Egypt calls on international community to help “fight terror”
Egypt's President Abdel-Fattah El-Sisi called the deadly Sinai attacks an "existential war" (File/AFP)
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Egyptian diplomats are set to to meet with foreign ambassadors posted to Cairo to ask for their support in Egypt's "fight against terrorism," as Egypt escalates action against militants following attacks on Friday that killed 31 soldiers in Sinai.
The foreign minister's aide for the Americas Mohamed Farid Moneeb met on Sunday with ambassadors from North and Latin America, a foreign affairs ministry press communiqué read.
Moneeb called on the ambassadors' respective countries to support Egypt in a war against terrorism that is "not separate from the battle that the international coalition is currently waging against the Islamic State."
He added that the different terrorist organisations in the region have the same extremist ideology and cooperate with each other in their operations.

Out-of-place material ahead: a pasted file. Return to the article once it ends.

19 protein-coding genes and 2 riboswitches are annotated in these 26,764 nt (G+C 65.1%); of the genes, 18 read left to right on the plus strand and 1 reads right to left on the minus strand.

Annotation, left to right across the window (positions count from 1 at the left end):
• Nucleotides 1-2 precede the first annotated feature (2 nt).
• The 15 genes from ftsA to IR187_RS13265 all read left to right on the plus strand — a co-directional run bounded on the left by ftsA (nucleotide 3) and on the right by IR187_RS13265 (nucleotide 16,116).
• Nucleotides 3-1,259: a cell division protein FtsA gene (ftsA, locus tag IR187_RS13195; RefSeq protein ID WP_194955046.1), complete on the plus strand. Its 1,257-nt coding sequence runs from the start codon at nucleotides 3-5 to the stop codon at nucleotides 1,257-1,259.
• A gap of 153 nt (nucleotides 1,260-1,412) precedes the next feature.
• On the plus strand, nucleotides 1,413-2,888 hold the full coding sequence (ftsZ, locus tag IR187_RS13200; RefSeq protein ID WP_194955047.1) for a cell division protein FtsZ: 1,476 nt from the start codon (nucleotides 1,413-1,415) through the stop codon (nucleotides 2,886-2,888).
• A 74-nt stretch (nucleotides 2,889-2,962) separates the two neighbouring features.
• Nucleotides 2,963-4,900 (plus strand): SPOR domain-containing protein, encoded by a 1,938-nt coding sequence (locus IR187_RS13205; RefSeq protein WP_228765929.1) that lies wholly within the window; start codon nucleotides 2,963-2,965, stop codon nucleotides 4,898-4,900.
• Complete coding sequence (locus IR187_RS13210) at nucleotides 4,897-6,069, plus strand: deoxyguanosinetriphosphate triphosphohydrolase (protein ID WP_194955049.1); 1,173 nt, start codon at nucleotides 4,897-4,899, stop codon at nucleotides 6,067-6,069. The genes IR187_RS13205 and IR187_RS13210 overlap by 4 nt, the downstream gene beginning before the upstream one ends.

This, according to Moneeb, makes it vital for the international community to consider all terrorist organisations dangerous and important to deal with, instead of focusing on eliminating one terrorist organization and ignoring the others.
Not providing support to Egypt, will give a negative signal that would be in the interest of terrorism and harm the security and stability of the region, Moneeb added.
Foreign affairs ministry spokesman Badr Abdel-Ati, in statements to Al-Ahram Arabic website, said the international support Egypt called for involves the exchange of information between countries on terrorist organisations.
He added that the support also includes cutting off funding to these "armed radical organisations."
Abdel-Ati stated that there are some delays in the delivery of a number of pieces of equipment Egypt had sought to obtain to fight terrorism. He asked for the countries to quickly supply these items.
Following the deadly attack on Friday, Egypt's President Abdel-Fattah El-Sisi on Saturday blamed the deadly attacks on foreign parties, saying that Egypt is experiencing an "existential war."
A militant insurgency by jihadist groups in the peninsula has become more active since the ouster of Islamist president Mohamed Morsi in 2013. Hundreds of police and soldiers, as well as militants, have been killed.
No militant group has yet come forward to claim responsibility for Friday's attacks, although Ansar Beit Al-Maqdis, a jihadist group active in Sinai, has in the past claimed responsibility for many similar attacks.
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